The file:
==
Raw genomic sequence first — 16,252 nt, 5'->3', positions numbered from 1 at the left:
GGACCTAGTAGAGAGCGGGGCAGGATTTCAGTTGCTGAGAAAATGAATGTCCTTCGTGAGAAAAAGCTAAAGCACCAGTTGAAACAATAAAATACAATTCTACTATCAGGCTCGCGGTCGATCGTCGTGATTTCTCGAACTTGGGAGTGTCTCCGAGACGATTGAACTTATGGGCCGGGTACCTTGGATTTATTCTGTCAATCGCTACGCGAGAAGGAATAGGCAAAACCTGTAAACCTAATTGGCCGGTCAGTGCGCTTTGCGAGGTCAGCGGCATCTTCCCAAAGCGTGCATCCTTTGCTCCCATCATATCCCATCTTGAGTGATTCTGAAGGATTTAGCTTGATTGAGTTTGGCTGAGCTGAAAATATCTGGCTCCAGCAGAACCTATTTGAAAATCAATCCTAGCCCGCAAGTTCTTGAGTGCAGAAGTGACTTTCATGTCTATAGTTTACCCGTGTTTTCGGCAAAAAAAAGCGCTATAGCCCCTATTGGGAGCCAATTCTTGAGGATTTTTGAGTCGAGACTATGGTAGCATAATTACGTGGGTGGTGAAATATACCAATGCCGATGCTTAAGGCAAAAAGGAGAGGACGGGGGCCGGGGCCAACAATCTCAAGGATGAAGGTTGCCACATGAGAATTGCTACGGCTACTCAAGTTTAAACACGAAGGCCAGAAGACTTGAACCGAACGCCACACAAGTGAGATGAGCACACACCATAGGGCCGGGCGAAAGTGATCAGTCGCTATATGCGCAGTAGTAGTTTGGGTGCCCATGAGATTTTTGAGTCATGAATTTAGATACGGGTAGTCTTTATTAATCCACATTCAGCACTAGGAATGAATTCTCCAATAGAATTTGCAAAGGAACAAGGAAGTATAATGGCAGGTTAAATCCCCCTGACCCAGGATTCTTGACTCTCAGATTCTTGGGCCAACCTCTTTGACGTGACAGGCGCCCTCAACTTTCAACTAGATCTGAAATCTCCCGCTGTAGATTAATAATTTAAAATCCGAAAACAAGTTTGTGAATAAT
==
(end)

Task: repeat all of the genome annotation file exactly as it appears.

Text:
Raw genomic sequence first — 16,252 nt, 5'->3', positions numbered from 1 at the left:
GGACCTAGTAGAGAGCGGGGCAGGATTTCAGTTGCTGAGAAAATGAATGTCCTTCGTGAGAAAAAGCTAAAGCACCAGTTGAAACAATAAAATACAATTCTACTATCAGGCTCGCGGTCGATCGTCGTGATTTCTCGAACTTGGGAGTGTCTCCGAGACGATTGAACTTATGGGCCGGGTACCTTGGATTTATTCTGTCAATCGCTACGCGAGAAGGAATAGGCAAAACCTGTAAACCTAATTGGCCGGTCAGTGCGCTTTGCGAGGTCAGCGGCATCTTCCCAAAGCGTGCATCCTTTGCTCCCATCATATCCCATCTTGAGTGATTCTGAAGGATTTAGCTTGATTGAGTTTGGCTGAGCTGAAAATATCTGGCTCCAGCAGAACCTATTTGAAAATCAATCCTAGCCCGCAAGTTCTTGAGTGCAGAAGTGACTTTCATGTCTATAGTTTACCCGTGTTTTCGGCAAAAAAAAGCGCTATAGCCCCTATTGGGAGCCAATTCTTGAGGATTTTTGAGTCGAGACTATGGTAGCATAATTACGTGGGTGGTGAAATATACCAATGCCGATGCTTAAGGCAAAAAGGAGAGGACGGGGGCCGGGGCCAACAATCTCAAGGATGAAGGTTGCCACATGAGAATTGCTACGGCTACTCAAGTTTAAACACGAAGGCCAGAAGACTTGAACCGAACGCCACACAAGTGAGATGAGCACACACCATAGGGCCGGGCGAAAGTGATCAGTCGCTATATGCGCAGTAGTAGTTTGGGTGCCCATGAGATTTTTGAGTCATGAATTTAGATACGGGTAGTCTTTATTAATCCACATTCAGCACTAGGAATGAATTCTCCAATAGAATTTGCAAAGGAACAAGGAAGTATAATGGCAGGTTAAATCCCCCTGACCCAGGATTCTTGACTCTCAGATTCTTGGGCCAACCTCTTTGACGTGACAGGCGCCCTCAACTTTCAACTAGATCTGAAATCTCCCGCTGTAGATTAATAATTTAAAATCCGAAAACAAGTTTGTGAATAAT